The Sheik and the Princess in Waiting(Desert Rogues, Book 7)(24) by Susan Mallery
Emma wanted to protest, saying they would be fine on their own, but who was she to judge? Besides, Reyhan had explained that the accompanying men were as much for crowd control as protection.
She’d been surprised when Reyhan had offered to take her to the local market.
After their last encounter she’d been sure he would want to avoid her, what with how he’d stalked away without saying anything. Yet two days later he’d shown up at her door with the invitation.
She’d been delighted to accept.
“Local dates,” Reyhan said, stopping by one of the stands. “Try some.”
The merchant, a tiny wizened man with a huge smile, held out a tray of plump dates. When he nodded encouragingly at her, she took one and tasted.
“They’re good,” she said.
The merchant beamed. Reyhan reached into his pocket and pulled out a few coins.
“No, no.” The old man backed up and shook his head. “It is my honor. My pleasure.”
Reyhan smiled. “Such is the power of a beautiful woman.”
Emma was so startled by the offhand compliment, she laughed. “Oh, sure. He’s overwhelmed by my beauty, not by the fact that you’re a prince and traveling with enough muscle to start your own wrestling federation.”
His dark gaze settled on her face. “You don’t think you’re attractive?”
“I’m okay.” Passably pretty, she thought. No one had ever looked at her and then run shrieking in the opposite direction. “But I’ve never overwhelmed anyone.”
He continued to study her, then looked away without saying anything. The merchant pressed a bag in her hands. She could feel the soft fruit inside.
“Thank you,” she said. “You’re very kind.”
As they walked away, Reyhan said something in a language she couldn’t understand. One of the bodyguards made a note on a small pad he’d pulled from his jacket pocket.
“What was that about?” she asked when they’d drifted down another aisle in the market.
“Someone from the palace will visit the old man’s stall later in the week,”
Reyhan said in a low voice. “A large quantity of dates will be purchased at a premium price.” He jerked his head back the way they’d come. “The old man offered a gift he can scarcely afford to give. Respect from my people shouldn’t come at the price of starving.”
“It was just a few dates.”
“He has nothing else to sell.”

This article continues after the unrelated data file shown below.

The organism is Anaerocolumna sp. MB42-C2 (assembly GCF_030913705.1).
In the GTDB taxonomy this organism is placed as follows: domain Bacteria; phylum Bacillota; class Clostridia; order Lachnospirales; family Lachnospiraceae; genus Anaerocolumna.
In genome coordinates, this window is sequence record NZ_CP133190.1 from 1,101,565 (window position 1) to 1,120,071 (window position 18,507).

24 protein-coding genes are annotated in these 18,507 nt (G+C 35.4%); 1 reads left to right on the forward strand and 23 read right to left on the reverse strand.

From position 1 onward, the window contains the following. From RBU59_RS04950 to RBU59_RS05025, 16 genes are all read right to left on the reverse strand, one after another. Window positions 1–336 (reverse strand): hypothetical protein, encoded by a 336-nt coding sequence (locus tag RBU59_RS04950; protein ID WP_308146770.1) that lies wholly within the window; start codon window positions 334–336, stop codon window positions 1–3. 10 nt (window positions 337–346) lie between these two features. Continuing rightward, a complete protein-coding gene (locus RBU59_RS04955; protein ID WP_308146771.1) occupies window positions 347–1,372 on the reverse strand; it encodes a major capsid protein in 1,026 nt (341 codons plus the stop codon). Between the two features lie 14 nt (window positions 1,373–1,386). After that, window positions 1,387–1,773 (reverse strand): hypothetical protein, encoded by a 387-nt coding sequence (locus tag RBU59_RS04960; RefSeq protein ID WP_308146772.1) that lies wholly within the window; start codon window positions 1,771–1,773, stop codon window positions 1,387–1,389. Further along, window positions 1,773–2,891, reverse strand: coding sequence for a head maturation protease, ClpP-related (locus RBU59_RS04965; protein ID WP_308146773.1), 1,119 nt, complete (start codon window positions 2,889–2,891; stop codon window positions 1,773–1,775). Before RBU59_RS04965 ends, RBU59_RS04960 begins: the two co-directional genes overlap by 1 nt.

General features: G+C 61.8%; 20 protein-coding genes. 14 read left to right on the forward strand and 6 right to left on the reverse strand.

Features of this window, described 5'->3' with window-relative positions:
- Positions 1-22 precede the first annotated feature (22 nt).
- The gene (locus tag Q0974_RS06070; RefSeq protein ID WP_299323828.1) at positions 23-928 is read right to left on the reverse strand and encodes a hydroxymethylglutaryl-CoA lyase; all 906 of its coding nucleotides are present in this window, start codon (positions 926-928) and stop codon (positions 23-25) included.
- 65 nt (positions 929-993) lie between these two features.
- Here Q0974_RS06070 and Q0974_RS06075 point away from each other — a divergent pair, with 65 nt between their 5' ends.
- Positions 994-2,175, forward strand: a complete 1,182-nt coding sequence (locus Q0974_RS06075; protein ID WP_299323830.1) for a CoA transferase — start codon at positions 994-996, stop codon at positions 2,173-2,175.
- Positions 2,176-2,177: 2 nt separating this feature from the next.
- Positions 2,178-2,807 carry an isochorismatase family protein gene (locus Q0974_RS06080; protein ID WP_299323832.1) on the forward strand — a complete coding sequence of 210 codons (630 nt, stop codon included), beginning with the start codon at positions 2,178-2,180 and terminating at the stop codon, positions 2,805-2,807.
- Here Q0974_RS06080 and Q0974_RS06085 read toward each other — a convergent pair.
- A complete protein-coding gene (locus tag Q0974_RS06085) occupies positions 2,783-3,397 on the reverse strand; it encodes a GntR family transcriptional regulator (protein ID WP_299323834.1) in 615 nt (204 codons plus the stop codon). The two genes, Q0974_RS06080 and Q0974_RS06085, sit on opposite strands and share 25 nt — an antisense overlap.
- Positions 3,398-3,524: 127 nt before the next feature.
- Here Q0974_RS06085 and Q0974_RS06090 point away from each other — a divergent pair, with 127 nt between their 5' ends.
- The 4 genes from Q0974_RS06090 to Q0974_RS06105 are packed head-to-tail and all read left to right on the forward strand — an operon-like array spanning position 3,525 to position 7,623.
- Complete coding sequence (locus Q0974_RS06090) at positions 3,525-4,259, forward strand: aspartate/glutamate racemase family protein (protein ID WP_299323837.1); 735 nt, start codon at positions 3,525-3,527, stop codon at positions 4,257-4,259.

An interesting point, she thought, studying Reyhan from the corner of her eye.
She would have said he was firm and intelligent. Remote and stern with a hidden well of passion. But she would never have guessed he had a compassionate heart for those in need. One more item on the long list of things she didn’t know about her soon-to-be ex prince-husband.
Two young boys ran past them, laughing and yelling as they went. Emma turned to watch them go.
“Did you come play in the market when you were a child?” she asked. “Were you allowed out and about?”
“Sometimes,” Reyhan said. “With my brother Jefri.” He shrugged. “Once we were playing with more abandon than usual and knocked a cooking pot off an open fire.
In our hasty effort to retrieve it before the large and mean-looking owner noticed, we bumped a burning log into the corner of a stall. It was old, dry wood and went up in seconds.”
She covered her mouth with her fingers. “Was anyone hurt?”
He shook his head. “No, but three stalls were completely destroyed before the fire was brought under control. Jefri and I were in trouble for a long time. Our father refused to let us simply pay for the damage out of our pocket money.
Instead we had to rebuild the stalls and then work in them for several weekends.
In the end, the owners came out ahead as people shopped to see the young princes up close.”
“So it was a fitting punishment?” she asked, even as she thought it sounded a bit harsh. Not the rebuilding. That made sense, but the working in public where the boys would be stared at like zoo animals.
“My father wanted us to learn,” Reyhan told her, not really answering the question. “Jefri and I were more careful on our next trip to the marketplace.”
They stopped in front of a stall displaying silver jewelry. The merchant nodded exuberantly and held out dozens of silver bangles. They were large and beautifully carved.
“Something to remember the day by,” Reyhan said, selecting several and offering them to her.
She wouldn’t need a reminder. Everything about this time with him was burned onto her brain. But the bracelets were pretty. She reached for one made of linked hearts and slid it on.
He took the bag of dates from her and passed them to one of the bodyguards, then held her hand out in front of her. When he turned her wrist, the light caught the shiny bangle.
“Very nice,” he said, and gave the jeweler several folded bills.
“Is it terribly expensive?” she asked, feeling a little guilty. “I can pay you back. I have my checkbook in my purse.”
Reyhan didn’t speak, nor did he turn away. His dark gaze did the talking for him as she remembered who he was and all the money he’d left in her account. No doubt a silver bracelet wasn’t going to be a blip on his financial radar.
“Thank you,” she said softly. “It’s very beautiful.”
“You are a woman who deserves beautiful things.”
That compliment nearly made her stumble, but she managed to stay upright. Fake it until you believe it, she told herself. Even if the faking lasted right up until the moment she walked into her apartment back in Dallas.
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